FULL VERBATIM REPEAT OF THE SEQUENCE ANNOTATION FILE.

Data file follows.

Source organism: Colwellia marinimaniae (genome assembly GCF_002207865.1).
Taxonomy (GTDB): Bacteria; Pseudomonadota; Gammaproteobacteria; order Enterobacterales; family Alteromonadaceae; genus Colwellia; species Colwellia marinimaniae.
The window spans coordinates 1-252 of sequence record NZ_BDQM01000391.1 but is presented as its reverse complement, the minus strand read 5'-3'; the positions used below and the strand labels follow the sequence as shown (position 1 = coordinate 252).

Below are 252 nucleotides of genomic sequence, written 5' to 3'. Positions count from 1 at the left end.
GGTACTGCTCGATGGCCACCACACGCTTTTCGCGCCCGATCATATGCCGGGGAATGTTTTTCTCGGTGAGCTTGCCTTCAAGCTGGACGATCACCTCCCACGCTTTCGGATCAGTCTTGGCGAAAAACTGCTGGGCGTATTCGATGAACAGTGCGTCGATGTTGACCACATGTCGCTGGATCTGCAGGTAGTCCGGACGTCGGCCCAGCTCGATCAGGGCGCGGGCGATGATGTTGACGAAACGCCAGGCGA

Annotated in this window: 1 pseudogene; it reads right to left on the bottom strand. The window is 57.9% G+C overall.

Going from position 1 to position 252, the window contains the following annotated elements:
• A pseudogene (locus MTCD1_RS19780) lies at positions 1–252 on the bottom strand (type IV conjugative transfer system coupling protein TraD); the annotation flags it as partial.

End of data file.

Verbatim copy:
Source organism: Colwellia marinimaniae (genome assembly GCF_002207865.1).
Taxonomy (GTDB): Bacteria; Pseudomonadota; Gammaproteobacteria; order Enterobacterales; family Alteromonadaceae; genus Colwellia; species Colwellia marinimaniae.
The window spans coordinates 1-252 of sequence record NZ_BDQM01000391.1 but is presented as its reverse complement, the minus strand read 5'-3'; the positions used below and the strand labels follow the sequence as shown (position 1 = coordinate 252).

Below are 252 nucleotides of genomic sequence, written 5' to 3'. Positions count from 1 at the left end.
GGTACTGCTCGATGGCCACCACACGCTTTTCGCGCCCGATCATATGCCGGGGAATGTTTTTCTCGGTGAGCTTGCCTTCAAGCTGGACGATCACCTCCCACGCTTTCGGATCAGTCTTGGCGAAAAACTGCTGGGCGTATTCGATGAACAGTGCGTCGATGTTGACCACATGTCGCTGGATCTGCAGGTAGTCCGGACGTCGGCCCAGCTCGATCAGGGCGCGGGCGATGATGTTGACGAAACGCCAGGCGA

Annotated in this window: 1 pseudogene; it reads right to left on the bottom strand. The window is 57.9% G+C overall.

Going from position 1 to position 252, the window contains the following annotated elements:
• A pseudogene (locus MTCD1_RS19780) lies at positions 1–252 on the bottom strand (type IV conjugative transfer system coupling protein TraD); the annotation flags it as partial.